If you are considering trading your tobacco addiction for “something less toxic” you might be looking at electronic cigarettes as one of your options. E-cigarettes are battery-powered devices that heat a liquid nicotine solution in a disposable cartridge to create a vapor that’s inhaled, a practice known as “vaping.”
They’re sold at grocery and specialty stores, online, and are marketed to consumers — including minors — as being safer than traditional tobacco smokes.
Since being introduced to consumers in 2003, e-cigarettes have proven wildly popular, particularly among smokers trying to get off tobacco. So little was known about this new smokeless nicotine-delivery system that scores of studies have been initiated to figure out what, if any, benefits and risks the products pose to users.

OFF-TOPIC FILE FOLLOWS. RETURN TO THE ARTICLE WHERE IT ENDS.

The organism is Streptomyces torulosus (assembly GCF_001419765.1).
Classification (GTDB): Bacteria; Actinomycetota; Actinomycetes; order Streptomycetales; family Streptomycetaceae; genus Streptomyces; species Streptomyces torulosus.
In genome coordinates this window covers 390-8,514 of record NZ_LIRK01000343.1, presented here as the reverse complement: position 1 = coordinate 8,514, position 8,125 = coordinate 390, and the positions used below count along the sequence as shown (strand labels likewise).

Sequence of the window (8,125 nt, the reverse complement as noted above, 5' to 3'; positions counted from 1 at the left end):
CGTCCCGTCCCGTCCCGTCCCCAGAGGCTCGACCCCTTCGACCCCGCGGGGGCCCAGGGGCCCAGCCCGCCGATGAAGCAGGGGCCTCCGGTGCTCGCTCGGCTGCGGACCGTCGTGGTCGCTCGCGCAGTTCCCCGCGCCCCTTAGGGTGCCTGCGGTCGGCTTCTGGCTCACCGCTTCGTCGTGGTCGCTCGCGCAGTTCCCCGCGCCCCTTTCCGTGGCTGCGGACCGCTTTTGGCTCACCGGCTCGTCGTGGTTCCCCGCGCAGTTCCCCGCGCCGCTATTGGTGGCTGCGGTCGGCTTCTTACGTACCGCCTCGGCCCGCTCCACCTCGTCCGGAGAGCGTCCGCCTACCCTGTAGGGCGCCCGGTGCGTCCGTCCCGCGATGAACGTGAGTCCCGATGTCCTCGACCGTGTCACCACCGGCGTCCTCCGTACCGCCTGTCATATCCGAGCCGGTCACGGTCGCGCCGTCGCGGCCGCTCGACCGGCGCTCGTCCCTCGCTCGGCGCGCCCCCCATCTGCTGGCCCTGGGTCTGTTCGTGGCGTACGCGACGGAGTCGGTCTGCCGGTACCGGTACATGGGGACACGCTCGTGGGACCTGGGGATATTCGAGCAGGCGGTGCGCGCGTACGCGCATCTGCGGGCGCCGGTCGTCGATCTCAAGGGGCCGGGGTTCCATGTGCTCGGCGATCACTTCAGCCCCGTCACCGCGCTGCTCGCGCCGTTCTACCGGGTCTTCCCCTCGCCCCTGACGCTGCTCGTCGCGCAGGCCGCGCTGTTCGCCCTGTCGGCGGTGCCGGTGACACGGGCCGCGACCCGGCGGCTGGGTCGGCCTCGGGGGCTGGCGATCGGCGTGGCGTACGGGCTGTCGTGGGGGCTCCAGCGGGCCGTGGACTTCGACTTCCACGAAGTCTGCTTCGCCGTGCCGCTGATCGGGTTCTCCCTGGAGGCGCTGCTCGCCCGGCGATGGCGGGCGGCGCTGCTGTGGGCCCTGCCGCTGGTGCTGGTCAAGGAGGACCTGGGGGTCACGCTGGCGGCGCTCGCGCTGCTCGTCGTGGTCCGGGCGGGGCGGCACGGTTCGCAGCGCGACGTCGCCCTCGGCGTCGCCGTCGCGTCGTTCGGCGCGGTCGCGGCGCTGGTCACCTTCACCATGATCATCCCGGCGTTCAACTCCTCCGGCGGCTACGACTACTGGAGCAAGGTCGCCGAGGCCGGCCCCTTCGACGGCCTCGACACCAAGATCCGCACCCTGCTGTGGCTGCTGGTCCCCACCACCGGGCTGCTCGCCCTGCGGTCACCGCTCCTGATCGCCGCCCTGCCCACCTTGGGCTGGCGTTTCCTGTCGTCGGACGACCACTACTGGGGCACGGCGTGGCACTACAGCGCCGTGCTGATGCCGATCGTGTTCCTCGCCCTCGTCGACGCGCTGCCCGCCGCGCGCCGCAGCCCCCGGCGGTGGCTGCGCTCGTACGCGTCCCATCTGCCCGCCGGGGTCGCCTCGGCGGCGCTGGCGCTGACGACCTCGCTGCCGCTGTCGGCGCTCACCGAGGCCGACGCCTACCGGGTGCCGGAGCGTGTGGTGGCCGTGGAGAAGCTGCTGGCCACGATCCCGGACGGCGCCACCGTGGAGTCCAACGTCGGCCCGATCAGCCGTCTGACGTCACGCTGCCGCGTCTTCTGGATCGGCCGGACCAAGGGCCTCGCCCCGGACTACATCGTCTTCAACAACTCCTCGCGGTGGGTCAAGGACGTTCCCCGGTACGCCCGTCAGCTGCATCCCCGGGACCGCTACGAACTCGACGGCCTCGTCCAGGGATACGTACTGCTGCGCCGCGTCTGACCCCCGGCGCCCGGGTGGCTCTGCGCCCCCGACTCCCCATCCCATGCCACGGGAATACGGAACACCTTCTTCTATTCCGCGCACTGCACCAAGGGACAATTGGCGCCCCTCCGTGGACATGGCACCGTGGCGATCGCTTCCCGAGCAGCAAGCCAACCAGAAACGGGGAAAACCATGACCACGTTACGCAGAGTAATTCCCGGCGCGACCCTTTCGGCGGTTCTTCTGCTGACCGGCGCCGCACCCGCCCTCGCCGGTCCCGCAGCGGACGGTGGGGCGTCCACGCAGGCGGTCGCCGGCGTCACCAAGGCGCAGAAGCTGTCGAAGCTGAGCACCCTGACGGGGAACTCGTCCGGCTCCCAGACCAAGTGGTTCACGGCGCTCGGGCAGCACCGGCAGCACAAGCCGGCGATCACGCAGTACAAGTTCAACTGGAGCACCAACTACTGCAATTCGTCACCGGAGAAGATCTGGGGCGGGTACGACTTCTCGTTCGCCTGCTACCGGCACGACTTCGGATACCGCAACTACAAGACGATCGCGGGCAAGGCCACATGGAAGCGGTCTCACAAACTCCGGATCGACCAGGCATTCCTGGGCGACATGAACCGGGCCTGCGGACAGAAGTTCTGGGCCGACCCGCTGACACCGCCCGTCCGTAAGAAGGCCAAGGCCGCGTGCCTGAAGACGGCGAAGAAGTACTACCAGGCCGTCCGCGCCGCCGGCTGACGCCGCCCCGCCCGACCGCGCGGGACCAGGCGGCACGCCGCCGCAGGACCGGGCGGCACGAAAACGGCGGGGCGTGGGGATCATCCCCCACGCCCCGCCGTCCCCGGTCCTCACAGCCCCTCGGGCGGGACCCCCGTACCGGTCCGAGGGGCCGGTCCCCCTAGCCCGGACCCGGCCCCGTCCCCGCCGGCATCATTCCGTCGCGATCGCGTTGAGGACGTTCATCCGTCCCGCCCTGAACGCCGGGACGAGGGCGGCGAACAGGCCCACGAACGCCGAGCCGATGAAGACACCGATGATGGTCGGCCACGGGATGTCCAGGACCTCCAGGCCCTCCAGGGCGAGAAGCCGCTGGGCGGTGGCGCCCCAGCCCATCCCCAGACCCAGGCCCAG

Emerging research suggests that trading your tobacco products for e-cigs is probably a less toxic choice but the vapor devices' benefits still pale in comparison to smoking cessation. A panel of experts concurred, speaking at a press conference this week as part of the annual Frontiers in Cancer Prevention Research conference sponsored by the American Association for Cancer Research (AACR).
The e-cigarette market, and the devices themselves, are changing so rapidly, science is having a difficult time keep pace, said Dr. Scott Leischow, Ph.D., co-lead of the Cancer Prevention and Control Program at the Mayo Clinic in Scottsdale, Ariz. This presents numerous challenges to public health experts in determining whether or not the products are safe and effective.
“We’ve found the amount of nicotine people are getting from E-cigarettes does depress withdrawal symptoms, such as cravings, and individuals have reported it functions as a reasonable substitute for tobacco cigarettes,” Leischow said.
But it’s still unclear whether using the products for smoking cessation actually works, what the relapse rate might be, and whether or not e-cigarettes will ultimately reduce disease risk in smokers or produce new risks, he said.